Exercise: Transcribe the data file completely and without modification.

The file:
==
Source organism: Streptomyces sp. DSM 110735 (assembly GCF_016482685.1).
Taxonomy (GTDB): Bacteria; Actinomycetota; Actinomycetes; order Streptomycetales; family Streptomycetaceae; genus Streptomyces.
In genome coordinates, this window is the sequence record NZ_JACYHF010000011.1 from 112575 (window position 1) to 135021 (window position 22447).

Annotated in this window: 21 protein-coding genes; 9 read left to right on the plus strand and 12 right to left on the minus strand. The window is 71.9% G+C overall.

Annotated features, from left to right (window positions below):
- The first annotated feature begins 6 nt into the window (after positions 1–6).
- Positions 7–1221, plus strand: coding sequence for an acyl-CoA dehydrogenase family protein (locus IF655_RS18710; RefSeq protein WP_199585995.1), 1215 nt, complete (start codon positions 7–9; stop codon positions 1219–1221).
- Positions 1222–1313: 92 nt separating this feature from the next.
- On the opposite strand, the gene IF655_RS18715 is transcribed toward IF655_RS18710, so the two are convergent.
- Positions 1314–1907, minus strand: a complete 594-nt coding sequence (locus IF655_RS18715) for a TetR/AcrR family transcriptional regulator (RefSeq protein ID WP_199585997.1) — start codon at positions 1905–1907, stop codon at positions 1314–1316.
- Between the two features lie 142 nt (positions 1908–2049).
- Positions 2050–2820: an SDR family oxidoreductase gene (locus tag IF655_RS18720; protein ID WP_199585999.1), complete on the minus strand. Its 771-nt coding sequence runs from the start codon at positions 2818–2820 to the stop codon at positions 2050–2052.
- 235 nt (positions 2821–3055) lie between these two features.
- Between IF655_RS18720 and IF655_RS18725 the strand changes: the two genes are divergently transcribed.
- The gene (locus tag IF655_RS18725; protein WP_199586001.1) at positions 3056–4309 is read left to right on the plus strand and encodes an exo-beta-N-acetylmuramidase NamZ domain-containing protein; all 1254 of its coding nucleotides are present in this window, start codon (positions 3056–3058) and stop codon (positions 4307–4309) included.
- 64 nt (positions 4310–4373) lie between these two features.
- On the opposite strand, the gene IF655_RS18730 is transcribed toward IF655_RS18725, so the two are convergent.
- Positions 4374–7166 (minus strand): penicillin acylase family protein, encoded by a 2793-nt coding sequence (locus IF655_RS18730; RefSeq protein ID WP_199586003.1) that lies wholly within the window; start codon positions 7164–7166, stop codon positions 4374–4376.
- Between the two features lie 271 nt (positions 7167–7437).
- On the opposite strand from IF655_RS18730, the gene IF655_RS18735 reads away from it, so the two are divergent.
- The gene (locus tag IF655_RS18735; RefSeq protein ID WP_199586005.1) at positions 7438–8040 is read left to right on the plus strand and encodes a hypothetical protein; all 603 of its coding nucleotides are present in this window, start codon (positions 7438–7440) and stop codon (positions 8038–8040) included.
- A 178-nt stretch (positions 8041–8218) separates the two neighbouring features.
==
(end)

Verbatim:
Source organism: Streptomyces sp. DSM 110735 (assembly GCF_016482685.1).
Taxonomy (GTDB): Bacteria; Actinomycetota; Actinomycetes; order Streptomycetales; family Streptomycetaceae; genus Streptomyces.
In genome coordinates, this window is the sequence record NZ_JACYHF010000011.1 from 112575 (window position 1) to 135021 (window position 22447).

Annotated in this window: 21 protein-coding genes; 9 read left to right on the plus strand and 12 right to left on the minus strand. The window is 71.9% G+C overall.

Annotated features, from left to right (window positions below):
- The first annotated feature begins 6 nt into the window (after positions 1–6).
- Positions 7–1221, plus strand: coding sequence for an acyl-CoA dehydrogenase family protein (locus IF655_RS18710; RefSeq protein WP_199585995.1), 1215 nt, complete (start codon positions 7–9; stop codon positions 1219–1221).
- Positions 1222–1313: 92 nt separating this feature from the next.
- On the opposite strand, the gene IF655_RS18715 is transcribed toward IF655_RS18710, so the two are convergent.
- Positions 1314–1907, minus strand: a complete 594-nt coding sequence (locus IF655_RS18715) for a TetR/AcrR family transcriptional regulator (RefSeq protein ID WP_199585997.1) — start codon at positions 1905–1907, stop codon at positions 1314–1316.
- Between the two features lie 142 nt (positions 1908–2049).
- Positions 2050–2820: an SDR family oxidoreductase gene (locus tag IF655_RS18720; protein ID WP_199585999.1), complete on the minus strand. Its 771-nt coding sequence runs from the start codon at positions 2818–2820 to the stop codon at positions 2050–2052.
- 235 nt (positions 2821–3055) lie between these two features.
- Between IF655_RS18720 and IF655_RS18725 the strand changes: the two genes are divergently transcribed.
- The gene (locus tag IF655_RS18725; protein WP_199586001.1) at positions 3056–4309 is read left to right on the plus strand and encodes an exo-beta-N-acetylmuramidase NamZ domain-containing protein; all 1254 of its coding nucleotides are present in this window, start codon (positions 3056–3058) and stop codon (positions 4307–4309) included.
- 64 nt (positions 4310–4373) lie between these two features.
- On the opposite strand, the gene IF655_RS18730 is transcribed toward IF655_RS18725, so the two are convergent.
- Positions 4374–7166 (minus strand): penicillin acylase family protein, encoded by a 2793-nt coding sequence (locus IF655_RS18730; RefSeq protein ID WP_199586003.1) that lies wholly within the window; start codon positions 7164–7166, stop codon positions 4374–4376.
- Between the two features lie 271 nt (positions 7167–7437).
- On the opposite strand from IF655_RS18730, the gene IF655_RS18735 reads away from it, so the two are divergent.
- The gene (locus tag IF655_RS18735; RefSeq protein ID WP_199586005.1) at positions 7438–8040 is read left to right on the plus strand and encodes a hypothetical protein; all 603 of its coding nucleotides are present in this window, start codon (positions 7438–7440) and stop codon (positions 8038–8040) included.
- A 178-nt stretch (positions 8041–8218) separates the two neighbouring features.